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Press release: 21 July 2020
ClientEarth lawyers have won the right to appeal a ruling by the High Court, which sided with a UK Government decision to approve what would be Europe’s largest gas plant.
In May, the High Court ruled that former Secretary of State for Business, Energy and Industrial Strategy, Andrea Leadsom, did not act unlawfully in granting permission for Drax Power’s plans to build a new gas plant at its Selby Power plant in North Yorkshire.
The Court of Appeal has granted ClientEarth permission to appeal this judgment, and will now proceed to hear the environmental lawyers’ claim that the Secretary of State’s decision was unlawful.
This will be argued on the grounds that the Government failed to properly assess the climate impact of this large-scale infrastructure project, as well as the need for the project, in line with its own planning policies and the applicable legislation.
ClientEarth in-house lawyer Sam Hunter Jones said: “One of the fundamental objectives of the Government’s planning policies is to avoid projects that risk locking in unnecessary greenhouse gas emissions for decades to come.”
“However, the way the Secretary of State has interpreted these planning policies is stopping projects from being refused on that basis. We believe that approach is unlawful.”
ClientEarth’s assessment of the plant’s climate impact that it submitted in the planning inquiry in 2019 found that the project could create over 400% more greenhouse gas emissions than alternative energy capacity.
Furthermore, the Government’s own energy forecasts show that the UK does not need a major roll out of new large-scale gas generation capacity given existing capacity.
The Planning Inspectorate – which conducted the planning inquiry on behalf of the Government – recommended consent be refused due to the project’s significant adverse climate impact and the “significant risk” of high carbon lock-in, going against the transition to low carbon energy. This was the first time the planning authority had made such a recommendation on climate grounds.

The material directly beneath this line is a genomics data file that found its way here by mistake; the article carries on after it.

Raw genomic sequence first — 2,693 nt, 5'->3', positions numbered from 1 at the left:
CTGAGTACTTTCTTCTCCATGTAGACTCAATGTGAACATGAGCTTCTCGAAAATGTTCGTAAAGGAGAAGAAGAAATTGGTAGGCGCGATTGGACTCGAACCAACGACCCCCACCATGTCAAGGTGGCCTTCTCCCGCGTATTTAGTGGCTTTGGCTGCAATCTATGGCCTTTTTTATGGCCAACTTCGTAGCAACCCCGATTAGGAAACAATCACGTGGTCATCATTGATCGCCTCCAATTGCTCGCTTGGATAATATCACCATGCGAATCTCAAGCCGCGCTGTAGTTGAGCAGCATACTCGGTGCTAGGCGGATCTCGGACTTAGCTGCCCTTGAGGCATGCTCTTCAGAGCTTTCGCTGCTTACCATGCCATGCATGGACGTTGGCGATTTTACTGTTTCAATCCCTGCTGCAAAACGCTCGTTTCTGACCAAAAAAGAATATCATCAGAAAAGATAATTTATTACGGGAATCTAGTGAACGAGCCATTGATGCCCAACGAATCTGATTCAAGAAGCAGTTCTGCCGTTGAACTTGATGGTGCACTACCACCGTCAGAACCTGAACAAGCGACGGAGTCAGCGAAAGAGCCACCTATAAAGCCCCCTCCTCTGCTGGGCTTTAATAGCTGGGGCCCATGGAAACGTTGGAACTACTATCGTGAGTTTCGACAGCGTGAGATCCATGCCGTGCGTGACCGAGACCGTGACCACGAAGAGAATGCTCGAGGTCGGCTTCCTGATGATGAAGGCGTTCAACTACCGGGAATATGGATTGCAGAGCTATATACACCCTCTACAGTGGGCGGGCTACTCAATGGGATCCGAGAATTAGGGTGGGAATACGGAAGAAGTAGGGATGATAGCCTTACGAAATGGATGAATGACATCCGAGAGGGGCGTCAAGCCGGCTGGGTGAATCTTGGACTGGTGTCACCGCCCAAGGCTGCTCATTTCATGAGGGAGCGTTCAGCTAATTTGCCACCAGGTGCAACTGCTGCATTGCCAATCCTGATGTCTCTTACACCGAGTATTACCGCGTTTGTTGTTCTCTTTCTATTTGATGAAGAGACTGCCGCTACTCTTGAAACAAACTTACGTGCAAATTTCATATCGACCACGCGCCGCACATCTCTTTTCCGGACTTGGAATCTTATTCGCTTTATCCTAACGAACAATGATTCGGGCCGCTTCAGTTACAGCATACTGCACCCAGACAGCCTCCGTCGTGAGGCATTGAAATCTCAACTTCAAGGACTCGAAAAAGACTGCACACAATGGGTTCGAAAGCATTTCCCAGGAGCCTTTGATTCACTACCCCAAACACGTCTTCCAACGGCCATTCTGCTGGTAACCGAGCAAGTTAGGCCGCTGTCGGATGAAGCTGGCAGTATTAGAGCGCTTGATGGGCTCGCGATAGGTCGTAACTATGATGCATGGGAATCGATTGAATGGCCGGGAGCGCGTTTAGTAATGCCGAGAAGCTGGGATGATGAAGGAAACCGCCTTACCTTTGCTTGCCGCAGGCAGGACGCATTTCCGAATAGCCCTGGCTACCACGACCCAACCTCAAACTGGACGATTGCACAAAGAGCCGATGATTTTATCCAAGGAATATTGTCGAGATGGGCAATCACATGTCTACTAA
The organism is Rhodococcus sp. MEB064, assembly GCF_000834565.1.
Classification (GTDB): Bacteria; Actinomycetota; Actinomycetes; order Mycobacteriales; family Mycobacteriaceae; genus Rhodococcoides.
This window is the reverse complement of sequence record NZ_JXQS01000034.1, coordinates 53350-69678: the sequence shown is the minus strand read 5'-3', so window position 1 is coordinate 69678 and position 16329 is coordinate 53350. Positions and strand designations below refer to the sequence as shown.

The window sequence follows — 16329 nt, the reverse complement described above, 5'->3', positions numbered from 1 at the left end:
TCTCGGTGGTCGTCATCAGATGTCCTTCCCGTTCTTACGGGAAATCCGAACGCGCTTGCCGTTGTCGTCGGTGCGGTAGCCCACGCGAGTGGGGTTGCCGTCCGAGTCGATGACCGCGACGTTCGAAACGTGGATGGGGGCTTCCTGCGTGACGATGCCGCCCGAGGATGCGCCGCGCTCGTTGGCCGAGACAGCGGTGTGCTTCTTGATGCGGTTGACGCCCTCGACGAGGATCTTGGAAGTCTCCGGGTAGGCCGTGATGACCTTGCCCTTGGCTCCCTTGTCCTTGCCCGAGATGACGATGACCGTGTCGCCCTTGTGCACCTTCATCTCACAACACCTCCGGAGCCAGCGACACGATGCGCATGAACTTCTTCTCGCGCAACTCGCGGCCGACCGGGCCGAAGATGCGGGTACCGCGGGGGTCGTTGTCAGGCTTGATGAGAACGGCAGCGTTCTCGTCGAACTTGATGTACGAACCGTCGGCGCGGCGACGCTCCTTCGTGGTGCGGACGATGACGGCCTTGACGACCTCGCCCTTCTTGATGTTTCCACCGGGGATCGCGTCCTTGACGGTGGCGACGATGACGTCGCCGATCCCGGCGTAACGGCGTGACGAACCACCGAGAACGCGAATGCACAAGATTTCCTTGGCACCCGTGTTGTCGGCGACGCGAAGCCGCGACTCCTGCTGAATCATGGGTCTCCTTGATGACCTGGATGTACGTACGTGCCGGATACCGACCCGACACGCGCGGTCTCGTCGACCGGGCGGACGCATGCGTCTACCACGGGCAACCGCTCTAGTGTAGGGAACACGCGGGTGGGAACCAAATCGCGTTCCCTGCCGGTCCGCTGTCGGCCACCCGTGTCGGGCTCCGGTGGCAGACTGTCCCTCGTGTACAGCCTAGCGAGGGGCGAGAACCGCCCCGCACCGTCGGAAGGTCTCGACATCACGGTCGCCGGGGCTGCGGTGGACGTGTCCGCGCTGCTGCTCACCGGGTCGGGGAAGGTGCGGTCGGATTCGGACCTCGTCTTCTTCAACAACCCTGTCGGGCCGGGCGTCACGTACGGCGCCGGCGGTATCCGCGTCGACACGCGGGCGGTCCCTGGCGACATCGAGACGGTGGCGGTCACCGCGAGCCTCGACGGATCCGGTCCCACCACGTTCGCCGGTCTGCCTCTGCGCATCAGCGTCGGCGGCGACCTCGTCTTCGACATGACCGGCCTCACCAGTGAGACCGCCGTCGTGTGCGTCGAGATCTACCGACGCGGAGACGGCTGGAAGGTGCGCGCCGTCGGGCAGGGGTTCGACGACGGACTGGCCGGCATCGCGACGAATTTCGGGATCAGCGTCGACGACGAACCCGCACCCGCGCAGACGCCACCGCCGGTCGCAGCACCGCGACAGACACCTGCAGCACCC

Hunter Jones added: “As decisions on large-scale infrastructure projects across the country continue to be made, it is crucial these projects do not undermine the UK’s efforts to decarbonise by locking us into unnecessarily high carbon energy over the coming decades.
“It is therefore vital that the policies and laws central to this case allow decision makers to refuse planning approval for projects because of their climate impact. We strongly believe that they do so and look forward to arguing our case in the Court of Appeal.”
ClientEarth is a charity that uses the power of the law to protect people and the planet. We are international lawyers finding practical solutions for the world’s biggest environmental challenges. We are fighting climate change, protecting oceans and wildlife, making forest governance stronger, greening energy, making business more responsible and pushing for government transparency. We believe the law is a tool for positive change. From our offices in London, Brussels, Warsaw, Berlin and Beijing, we work on laws throughout their lifetime, from the earliest stages to implementation. And when those laws are broken, we go to court to enforce them.